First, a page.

The Friends of Hillsboro Library held their Fall Literary Social Saturday evening and hosted a special event for the enjoyment of the public. The Friends provided a performance by Mark Twain presenter Doug Riley, who portrays the renowned author for the West Virginia Humanities Council. In addition to the performance, the Friends provided food, snacks and refreshments at no cost.
Twain (1835-1910), whose real name was Samuel Clemens, wrote several novels, including The Adventures of Tom Sawyer and The Adventures of Huckleberry Finn. Twain also worked as a newspaper reporter, humorist and lecturer. He is regarded among the greatest American authors. Ernest Heminway wrote in 1935: “All modern American literature comes from one book by Mark Twain called Huckleberry Finn.”
To begin the presentation, Riley was escorted into the Library by Friends member Helena Gondry, who portrayed Twain acquaintance Queen Elisabeth of Romania. Following Gondry’s introduction, Riley portrayed Twain in a monologue, in which he expounded the author’s views on several topics, including fame, railroads, money, politics – and newspapers.
Riley, as Twain, talked about the author’s attempt at silver mining in Nevada.
“I first caught silver fever there,” he said. “I wanted to be a millionaire. I was against it in principle. I knew that the root of all evil was money – and I wanted just as much of it as I could get. I was
assuming that all you had to do was go up to the silver area and it would just be laying there on the ground and you just pick it up and stuff it in your pocket. Well, I got up to the mining area and they handed me a long-handled shovel. I had no use for a long-handled shovel. That was work and I didn’t want any part of anything I didn’t understand.
“So I did my best to get a job with the Virginia Territorial Express, which was one of the newspapers there in Virginia City, seeing as I grew up in that line of work. At the time, Virginia City was the largest city in the United States. It was larger than New York. It was larger than San Francisco. Every day, they had to add an extra street to take on all the people that were rushing there to the silver fields. The only problem was that it was on a hillside. To get from one street to another you had to walk through this house to get down to the next street.
“At the time I took on the assistant editorship at the Virginia Enterprise, we had six competing newspapers. Mr. John Goodman, the editor, after he had trained me up and felt that I was sufficient to handle it – he had family back east that he hadn’t seen in years – so he left me in charge. Well, I wanted to do a good turn for this gentleman who had given me a job and gotten me out the predicament that I was in. So, I started to add some color to my newspaper articles. Now, who could have guessed that people reading newspaper articles expect to only find facts? I had forgotten the principle that Mr. Goodman had told me. He said, ‘Sam, get your facts straight first and then you can distort them all you want.’”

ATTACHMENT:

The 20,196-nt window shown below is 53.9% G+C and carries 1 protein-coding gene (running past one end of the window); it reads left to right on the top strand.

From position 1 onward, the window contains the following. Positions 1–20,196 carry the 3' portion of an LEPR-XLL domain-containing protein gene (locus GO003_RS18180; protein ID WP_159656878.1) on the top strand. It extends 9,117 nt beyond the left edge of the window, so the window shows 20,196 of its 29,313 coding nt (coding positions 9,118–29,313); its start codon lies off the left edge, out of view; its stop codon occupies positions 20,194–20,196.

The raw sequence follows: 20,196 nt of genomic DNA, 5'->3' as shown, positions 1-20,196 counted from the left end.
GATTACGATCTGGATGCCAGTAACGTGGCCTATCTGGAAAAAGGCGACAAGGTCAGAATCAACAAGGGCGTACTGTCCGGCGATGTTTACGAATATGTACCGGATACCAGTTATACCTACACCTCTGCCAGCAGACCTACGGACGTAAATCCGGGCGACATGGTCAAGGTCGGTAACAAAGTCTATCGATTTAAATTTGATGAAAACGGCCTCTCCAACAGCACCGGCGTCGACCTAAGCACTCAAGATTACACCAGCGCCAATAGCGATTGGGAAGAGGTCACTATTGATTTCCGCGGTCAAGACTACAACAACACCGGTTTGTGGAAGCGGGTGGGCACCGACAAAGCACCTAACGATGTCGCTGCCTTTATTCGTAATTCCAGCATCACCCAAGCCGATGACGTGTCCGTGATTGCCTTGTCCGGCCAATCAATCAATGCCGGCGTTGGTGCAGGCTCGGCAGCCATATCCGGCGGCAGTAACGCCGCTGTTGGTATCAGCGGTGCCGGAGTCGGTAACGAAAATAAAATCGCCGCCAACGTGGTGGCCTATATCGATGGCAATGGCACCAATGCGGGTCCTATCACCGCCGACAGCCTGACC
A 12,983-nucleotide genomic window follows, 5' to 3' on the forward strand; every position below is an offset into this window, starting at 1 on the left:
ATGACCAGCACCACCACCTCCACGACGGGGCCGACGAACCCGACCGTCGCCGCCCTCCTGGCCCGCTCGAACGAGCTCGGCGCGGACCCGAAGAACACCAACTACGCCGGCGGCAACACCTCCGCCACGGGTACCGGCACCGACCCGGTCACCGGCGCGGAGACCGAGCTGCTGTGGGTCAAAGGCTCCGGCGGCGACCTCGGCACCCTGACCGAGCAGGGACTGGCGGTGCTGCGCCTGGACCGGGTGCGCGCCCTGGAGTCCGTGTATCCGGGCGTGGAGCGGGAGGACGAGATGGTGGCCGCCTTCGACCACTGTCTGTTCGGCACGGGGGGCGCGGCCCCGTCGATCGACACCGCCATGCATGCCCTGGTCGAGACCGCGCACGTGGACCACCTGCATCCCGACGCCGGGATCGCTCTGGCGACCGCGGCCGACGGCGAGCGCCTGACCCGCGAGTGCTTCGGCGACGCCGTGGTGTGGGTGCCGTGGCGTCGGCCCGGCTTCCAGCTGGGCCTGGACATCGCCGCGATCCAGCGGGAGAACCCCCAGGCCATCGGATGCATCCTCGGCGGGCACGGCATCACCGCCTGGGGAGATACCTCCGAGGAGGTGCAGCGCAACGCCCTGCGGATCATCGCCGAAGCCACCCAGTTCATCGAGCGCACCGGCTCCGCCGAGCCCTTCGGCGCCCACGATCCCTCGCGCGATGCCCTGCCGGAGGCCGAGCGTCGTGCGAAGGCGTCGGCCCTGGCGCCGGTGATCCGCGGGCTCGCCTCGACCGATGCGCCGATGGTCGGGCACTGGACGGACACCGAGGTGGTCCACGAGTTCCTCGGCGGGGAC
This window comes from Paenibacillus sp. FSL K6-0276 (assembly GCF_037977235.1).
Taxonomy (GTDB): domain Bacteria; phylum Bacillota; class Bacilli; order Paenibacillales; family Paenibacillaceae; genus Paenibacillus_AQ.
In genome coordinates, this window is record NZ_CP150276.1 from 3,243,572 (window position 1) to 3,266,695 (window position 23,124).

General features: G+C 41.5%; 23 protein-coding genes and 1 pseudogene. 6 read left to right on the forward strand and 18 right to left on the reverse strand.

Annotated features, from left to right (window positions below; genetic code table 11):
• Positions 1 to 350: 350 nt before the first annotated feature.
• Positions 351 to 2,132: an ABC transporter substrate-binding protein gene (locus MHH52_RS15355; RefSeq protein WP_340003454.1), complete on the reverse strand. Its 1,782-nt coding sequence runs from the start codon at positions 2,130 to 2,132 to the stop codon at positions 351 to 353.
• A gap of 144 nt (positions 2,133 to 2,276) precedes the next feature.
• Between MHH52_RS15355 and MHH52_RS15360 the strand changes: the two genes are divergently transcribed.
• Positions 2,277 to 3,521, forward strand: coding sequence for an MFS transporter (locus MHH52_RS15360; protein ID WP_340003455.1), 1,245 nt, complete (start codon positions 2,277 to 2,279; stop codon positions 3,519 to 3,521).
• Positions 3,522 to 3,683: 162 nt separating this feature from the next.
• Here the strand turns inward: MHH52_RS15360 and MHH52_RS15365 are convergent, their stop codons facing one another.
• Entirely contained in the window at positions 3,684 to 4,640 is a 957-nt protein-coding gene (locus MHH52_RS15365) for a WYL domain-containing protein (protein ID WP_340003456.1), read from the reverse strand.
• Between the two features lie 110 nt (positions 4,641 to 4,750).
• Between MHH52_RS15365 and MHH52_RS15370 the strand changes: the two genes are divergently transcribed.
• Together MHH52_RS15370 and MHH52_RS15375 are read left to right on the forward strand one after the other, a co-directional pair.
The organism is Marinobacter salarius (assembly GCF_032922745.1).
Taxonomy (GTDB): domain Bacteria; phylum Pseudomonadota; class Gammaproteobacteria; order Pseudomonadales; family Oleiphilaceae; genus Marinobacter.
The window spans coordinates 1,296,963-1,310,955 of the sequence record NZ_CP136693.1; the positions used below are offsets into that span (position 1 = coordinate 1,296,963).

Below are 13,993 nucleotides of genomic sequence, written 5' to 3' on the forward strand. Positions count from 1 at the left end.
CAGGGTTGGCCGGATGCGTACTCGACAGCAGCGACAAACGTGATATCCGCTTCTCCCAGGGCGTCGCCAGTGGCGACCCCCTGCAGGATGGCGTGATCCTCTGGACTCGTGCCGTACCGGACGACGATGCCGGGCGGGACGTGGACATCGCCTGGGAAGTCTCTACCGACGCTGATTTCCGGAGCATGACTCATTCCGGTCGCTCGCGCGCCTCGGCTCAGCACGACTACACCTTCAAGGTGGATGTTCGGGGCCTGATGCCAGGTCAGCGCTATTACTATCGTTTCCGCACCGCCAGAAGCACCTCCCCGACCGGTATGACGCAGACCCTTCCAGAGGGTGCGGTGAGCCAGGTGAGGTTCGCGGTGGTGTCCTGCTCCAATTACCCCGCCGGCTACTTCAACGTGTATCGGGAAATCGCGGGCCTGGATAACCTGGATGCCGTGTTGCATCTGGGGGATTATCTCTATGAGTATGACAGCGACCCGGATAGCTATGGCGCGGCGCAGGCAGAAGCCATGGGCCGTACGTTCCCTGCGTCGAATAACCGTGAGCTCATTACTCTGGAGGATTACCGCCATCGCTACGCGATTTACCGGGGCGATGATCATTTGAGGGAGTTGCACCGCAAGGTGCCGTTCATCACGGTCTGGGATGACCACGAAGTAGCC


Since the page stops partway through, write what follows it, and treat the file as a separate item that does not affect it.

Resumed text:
Following the monologue, Riley came out of character and answered questions about Twain’s life and career.
Riley said the Humanities Council conducts auditions for historical presenters much like a stage production would do.
“Under the West Virginia Humanities Council History Alive Program, they currently have 15 different characters on the roster,” he said. “The process is – every two years, they put out a notice that they are willing to accept proposals for characters to be added to the roll. That comes out around September and, by January 1, you have to provide them a character statement and your plan to research your character.”
If the History Alive program is interested in a proposal, the applicant will be invited to an interview. In early spring, the program notifies successful applicants and provides $750 to conduct research on their character.
“I was notified in March or April that I had been accepted and given a stipend to go do research,” said Riley. “And your audition will be in August. So, that gives you some time to really pull yourself together and get ready for the audition. In the audition, they don’t want to hear five or 10 minutes of monologue. Your next 50 minutes, you’re being real, you’re being in character.”
The History Alive program ensures that presenters are not only good actors, but intimately familiar with the character they are portraying. Riley said the questions asked during the performance in Hillsboro caused him to draw strongly on his research work.
“These were some of the better questions that were asked here tonight,” he said. “They really caused me to think and draw back on my memory.”
Riley’s first work with the History Alive program was portraying Stonewall Jackson, a character for which the program solicited applicants. After two years portraying Jackson, Riley successfully proposed to present Mark Twain, the newest character on the History Alive roster. Other characters currently available for presentations include Osborne Perry Anderson, Clara Barton, Belle Boyd, Chief Cornstalk, Martin Delany, Robert E. Lee, Mary Lincoln, Ostenaco, Eleanor Roosevelt, Babe Ruth, David Hunter Strother and Harriet Tubman.
Mark Twain was born shortly following the appearance of Halley’s Comet in 1835. In 1909, the author was quoted:
“I came in with Halley’s Comet in 1835. It is coming again next year, and I expect to go out with it. It will be the greatest disappointment of my life if I don’t go out with Halley’s Comet. The Almighty has said, no doubt: ‘Now here are these two unaccountable freaks; they came in together, they must go out together.’ ”
Twain died on April 21, 1910, one day after the comet’s closest approach to Earth.
More information on the History Alive program can be found at www.wvhumanities.org.